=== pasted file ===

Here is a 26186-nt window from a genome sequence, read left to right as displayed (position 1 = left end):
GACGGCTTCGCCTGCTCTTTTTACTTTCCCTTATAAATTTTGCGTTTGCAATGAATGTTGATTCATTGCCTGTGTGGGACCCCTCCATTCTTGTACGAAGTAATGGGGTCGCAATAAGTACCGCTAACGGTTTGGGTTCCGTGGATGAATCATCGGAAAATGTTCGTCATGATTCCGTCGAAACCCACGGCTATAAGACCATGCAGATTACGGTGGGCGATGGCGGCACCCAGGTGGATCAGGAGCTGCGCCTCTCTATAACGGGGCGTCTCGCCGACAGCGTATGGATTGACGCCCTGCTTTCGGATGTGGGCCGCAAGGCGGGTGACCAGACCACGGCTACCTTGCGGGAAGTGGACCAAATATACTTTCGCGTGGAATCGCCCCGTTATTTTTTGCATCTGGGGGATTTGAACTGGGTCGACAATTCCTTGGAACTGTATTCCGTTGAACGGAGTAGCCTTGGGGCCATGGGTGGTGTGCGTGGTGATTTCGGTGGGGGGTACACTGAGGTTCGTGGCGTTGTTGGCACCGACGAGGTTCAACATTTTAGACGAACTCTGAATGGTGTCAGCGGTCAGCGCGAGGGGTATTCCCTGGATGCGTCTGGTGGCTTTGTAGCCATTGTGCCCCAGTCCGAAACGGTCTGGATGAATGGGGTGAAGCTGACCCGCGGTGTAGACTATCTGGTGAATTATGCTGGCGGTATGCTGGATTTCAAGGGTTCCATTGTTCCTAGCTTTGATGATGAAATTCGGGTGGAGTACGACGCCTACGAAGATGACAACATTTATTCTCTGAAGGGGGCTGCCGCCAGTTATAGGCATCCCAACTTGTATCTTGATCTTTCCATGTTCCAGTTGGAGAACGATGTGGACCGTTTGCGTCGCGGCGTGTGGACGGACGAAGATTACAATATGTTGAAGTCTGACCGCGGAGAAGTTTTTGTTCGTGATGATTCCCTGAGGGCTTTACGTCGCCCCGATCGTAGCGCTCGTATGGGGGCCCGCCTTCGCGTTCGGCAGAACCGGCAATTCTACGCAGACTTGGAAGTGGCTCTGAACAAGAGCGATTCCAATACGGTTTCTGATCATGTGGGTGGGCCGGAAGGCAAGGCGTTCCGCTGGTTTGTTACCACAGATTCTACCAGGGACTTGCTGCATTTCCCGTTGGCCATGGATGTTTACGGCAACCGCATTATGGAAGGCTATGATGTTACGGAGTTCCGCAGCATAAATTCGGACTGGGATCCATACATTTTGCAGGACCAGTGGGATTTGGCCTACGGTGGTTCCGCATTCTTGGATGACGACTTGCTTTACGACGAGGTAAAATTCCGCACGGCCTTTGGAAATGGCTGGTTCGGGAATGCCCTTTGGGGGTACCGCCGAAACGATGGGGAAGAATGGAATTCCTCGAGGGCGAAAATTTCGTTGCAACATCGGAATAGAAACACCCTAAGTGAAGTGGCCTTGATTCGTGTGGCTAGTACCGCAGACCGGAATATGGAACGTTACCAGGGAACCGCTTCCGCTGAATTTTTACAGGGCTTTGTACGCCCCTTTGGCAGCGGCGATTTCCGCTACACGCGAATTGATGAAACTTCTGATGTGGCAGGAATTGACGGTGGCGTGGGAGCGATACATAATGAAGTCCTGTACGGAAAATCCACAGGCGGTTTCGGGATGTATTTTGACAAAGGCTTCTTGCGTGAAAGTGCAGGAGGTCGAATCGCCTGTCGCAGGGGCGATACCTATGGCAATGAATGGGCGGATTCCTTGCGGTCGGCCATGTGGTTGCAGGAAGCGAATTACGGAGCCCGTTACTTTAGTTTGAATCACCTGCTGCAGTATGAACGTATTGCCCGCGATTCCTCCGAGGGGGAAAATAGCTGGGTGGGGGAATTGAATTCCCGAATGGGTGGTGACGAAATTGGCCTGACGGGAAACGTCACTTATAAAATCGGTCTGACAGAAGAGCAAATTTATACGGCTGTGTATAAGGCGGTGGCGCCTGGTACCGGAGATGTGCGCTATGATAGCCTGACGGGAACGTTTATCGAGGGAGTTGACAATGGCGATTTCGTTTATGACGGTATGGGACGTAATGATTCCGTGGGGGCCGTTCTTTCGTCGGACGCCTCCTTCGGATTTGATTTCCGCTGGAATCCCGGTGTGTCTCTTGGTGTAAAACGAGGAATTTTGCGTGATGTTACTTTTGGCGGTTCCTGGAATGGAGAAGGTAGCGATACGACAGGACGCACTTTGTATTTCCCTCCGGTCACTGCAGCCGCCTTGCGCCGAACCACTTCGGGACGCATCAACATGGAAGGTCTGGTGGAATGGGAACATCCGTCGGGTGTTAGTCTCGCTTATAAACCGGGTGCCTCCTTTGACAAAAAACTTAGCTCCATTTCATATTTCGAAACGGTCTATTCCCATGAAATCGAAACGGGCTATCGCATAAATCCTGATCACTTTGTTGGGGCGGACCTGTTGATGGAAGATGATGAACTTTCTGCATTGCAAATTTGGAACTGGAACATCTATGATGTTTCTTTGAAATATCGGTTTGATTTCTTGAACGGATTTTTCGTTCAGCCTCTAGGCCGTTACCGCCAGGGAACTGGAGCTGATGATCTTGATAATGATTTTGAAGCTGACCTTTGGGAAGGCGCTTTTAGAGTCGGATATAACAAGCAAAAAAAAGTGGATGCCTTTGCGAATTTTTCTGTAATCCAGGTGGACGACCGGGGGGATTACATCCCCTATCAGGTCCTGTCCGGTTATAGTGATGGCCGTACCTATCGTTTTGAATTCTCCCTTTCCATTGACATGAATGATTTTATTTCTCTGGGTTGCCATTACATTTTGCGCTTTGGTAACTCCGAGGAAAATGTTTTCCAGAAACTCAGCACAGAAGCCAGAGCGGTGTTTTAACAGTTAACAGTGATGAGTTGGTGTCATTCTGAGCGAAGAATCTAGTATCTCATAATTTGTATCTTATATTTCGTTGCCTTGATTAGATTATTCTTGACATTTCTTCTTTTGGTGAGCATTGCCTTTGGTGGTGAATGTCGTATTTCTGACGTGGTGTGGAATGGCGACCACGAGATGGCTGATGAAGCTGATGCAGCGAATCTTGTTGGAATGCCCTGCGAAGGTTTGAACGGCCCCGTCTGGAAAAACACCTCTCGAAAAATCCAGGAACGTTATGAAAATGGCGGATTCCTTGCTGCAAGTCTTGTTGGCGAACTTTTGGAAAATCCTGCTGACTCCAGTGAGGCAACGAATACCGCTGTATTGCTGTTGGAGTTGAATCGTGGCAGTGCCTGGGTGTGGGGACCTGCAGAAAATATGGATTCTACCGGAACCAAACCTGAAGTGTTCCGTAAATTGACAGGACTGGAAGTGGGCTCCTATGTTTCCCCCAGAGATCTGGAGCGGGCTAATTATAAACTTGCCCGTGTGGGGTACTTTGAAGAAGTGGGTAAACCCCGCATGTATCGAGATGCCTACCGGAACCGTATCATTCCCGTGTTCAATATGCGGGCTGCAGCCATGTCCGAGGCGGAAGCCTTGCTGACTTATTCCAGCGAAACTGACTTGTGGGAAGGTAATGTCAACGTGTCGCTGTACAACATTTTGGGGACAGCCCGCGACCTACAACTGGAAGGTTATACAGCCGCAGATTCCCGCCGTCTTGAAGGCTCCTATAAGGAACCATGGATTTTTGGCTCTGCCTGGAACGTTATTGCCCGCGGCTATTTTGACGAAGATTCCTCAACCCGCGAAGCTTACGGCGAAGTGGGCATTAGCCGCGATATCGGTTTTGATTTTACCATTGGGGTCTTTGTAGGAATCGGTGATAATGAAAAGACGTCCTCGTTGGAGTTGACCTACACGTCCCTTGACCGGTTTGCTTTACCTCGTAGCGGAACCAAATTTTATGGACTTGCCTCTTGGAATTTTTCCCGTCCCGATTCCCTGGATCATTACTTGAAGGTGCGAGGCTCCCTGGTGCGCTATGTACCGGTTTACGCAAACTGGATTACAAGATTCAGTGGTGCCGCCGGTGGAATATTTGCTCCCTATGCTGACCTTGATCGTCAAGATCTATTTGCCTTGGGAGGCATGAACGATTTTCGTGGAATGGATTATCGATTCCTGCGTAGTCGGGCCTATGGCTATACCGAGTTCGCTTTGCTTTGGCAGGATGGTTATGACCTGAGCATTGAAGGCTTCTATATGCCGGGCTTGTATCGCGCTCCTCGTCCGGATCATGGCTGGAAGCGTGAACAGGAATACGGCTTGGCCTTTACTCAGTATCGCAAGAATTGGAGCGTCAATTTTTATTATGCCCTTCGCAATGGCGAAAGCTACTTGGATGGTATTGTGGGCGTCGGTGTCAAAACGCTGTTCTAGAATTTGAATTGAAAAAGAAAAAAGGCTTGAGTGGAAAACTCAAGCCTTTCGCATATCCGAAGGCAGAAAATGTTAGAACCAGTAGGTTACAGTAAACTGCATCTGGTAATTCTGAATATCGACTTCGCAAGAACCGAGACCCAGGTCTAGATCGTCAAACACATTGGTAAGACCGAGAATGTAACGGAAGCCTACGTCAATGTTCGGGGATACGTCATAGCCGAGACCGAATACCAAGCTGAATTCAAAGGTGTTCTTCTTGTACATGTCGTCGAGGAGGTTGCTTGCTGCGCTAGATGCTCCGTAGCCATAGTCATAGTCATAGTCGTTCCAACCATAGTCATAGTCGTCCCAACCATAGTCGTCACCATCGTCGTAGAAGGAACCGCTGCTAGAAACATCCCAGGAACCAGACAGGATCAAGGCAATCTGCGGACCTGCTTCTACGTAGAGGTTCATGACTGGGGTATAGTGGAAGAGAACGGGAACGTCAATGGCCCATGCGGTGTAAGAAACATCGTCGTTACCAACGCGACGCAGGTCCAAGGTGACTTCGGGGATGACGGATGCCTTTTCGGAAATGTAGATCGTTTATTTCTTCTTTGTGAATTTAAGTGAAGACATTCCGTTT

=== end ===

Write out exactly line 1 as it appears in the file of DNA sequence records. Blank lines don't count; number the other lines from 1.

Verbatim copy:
Here is a 26186-nt window from a genome sequence, read left to right as displayed (position 1 = left end):